ARTICLE 48: Research Methods for Ph. D. and Master’s Degree Studies: Ethnomethodology

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Written by Dr. Hannes Nel


I guess the times in which are living is everything but funny.

Even so, I just watched a real-life incident on television that I found hilarious.

It is snowing rather hard in and around this city.

Next to a road in town a good number of homeless people erected tents in which they slept the previous night.

It was still dark when the cops arrived.

“I give you ten minutes to dismantle your tents before I start dismantling them!’, a cop shouted.

Absolute silence.

After a while, the policeman shouted again: “If you don’t dismantle your tents now, I am going to start writing out fines!”

A woman’s voice shouted from one of the tents: “I thought you said you were going to dismantle the tents for us!”

This is a good example of a situation that can be researched by making use of ethnomethodology.

Hello, my name is Hannes Nel and I discuss ethnomethodology in this post.

What is Ethnomethodology?

Ethnomethodology deals with the world of everyday life.

According to ethnomethodologists, theoretical concerns centre on the process by which common sense reality is constructed in everyday face-to-face interaction.

Issues related to social order are investigated by combining experiencing phenomena with sense experience.

Those of you who follow my posts and saw the previous one, will now already notice that ethnomethodology is associated with empiricism –

both paradigms believe that knowledge is gained through sense experiences.

Ethnomethodology studies the process by which people subconsciously formulate and apply certain ‘taken-for-granted’ rules about behavior which they interpret in an interactive situation to make it meaningful.

Ethnomethodology does not focus on individuals.

Its field of study is the dynamics of social life.

The individual is seen and researched as part of a social unit.

For example, a community or a group of people who in some way form a coherent unit.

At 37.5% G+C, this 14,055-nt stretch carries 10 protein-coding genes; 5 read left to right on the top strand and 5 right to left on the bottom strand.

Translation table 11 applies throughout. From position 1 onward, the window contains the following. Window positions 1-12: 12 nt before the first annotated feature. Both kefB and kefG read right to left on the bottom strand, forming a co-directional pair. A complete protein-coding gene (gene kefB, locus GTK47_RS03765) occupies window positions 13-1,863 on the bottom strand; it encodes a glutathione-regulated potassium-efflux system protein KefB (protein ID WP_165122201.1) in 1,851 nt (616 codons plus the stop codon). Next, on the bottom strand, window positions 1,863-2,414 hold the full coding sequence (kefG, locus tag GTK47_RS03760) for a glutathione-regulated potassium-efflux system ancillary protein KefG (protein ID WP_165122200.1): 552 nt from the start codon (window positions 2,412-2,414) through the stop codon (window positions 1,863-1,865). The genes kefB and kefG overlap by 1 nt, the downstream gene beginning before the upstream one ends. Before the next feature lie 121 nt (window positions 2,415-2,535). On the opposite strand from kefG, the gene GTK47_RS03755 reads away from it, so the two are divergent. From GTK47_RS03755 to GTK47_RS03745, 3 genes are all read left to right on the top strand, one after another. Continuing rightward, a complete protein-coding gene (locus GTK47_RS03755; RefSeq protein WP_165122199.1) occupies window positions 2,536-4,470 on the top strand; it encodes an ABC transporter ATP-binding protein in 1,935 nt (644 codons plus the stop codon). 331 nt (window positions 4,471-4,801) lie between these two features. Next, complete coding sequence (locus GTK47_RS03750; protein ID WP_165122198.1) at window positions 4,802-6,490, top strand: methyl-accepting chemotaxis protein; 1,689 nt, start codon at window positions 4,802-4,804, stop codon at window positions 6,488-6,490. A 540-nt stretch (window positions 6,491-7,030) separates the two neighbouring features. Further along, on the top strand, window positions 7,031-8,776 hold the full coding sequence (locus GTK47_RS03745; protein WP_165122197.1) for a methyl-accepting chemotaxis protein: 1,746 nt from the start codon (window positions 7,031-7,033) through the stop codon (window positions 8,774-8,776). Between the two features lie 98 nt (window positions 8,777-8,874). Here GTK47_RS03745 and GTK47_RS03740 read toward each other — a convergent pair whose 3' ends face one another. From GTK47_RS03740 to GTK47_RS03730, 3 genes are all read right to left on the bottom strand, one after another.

Internal processes, emotions, values, beliefs and other psychological phenomena typical of the thought processes of an individual do not form part of ethnomethodology.

Because ethnomethodologists are mainly interested in social settings, data collected through interviewing is less valid than data collected through observation in the workplace.

And old books and newspapers often provide less valid data than observation of a recent event.

Data collected by means of interviewing is regarded as artificial, focusing on research needs instead of the problem being investigated.

Interviewing is data collection where you have control over those being interviewed, and that is not what ethnomethodologists want.

The observation of the behaviour of people under natural circumstances is considered as the best source of data.

For example, when doing routine work.

Observation of everyday life is said to improve the validity of the data that is collected.

Ethnomethodology does not formulate rules, laws or descriptions of practices of social groups that generally apply.

Knowledge is seen as relevant to a specific context and time.

Except for empiricism, ethnomethodology can also be associated with constructivism, hermeneutics, symbolic interactionism, interpretivism and phenomenology.

All these paradigms study social phenomena in one way or another.

Ethnomethodology does not fit in well with transformative research, which I discussed in a previous post as a research method.

Transformative research uses intangibles such as intuition, serendipity and unpredictable events whereas ethnomethodology deals with everyday life and real observations.

Some academics are of the opinion that the investigation of everyday life is too narrow and limited to provide valid and generally applicable knowledge about social interaction and hardly any theories about the wider interaction between human beings.


Ethnomethodology is used in the investigation of everyday life.

Social issues are investigated by analyzing sense experiences.

Groups are researched rather than individuals.

Thought processes are not taken into consideration.

Observation is used to collect data rather than interviewing or any other sources that are not current.

Knowledge gained through ethnomethodology applies to a specific context and time.

Ethnomethodology is mostly associated with interpretive paradigms.

It is also associated with empiricism, which leans more towards the technicist paradigms.

Ethnomethodology does not fit in well with transformative research.

Some academics regard research making use of ethnomethodology as too narrow and limited to provide validity and general applicability.

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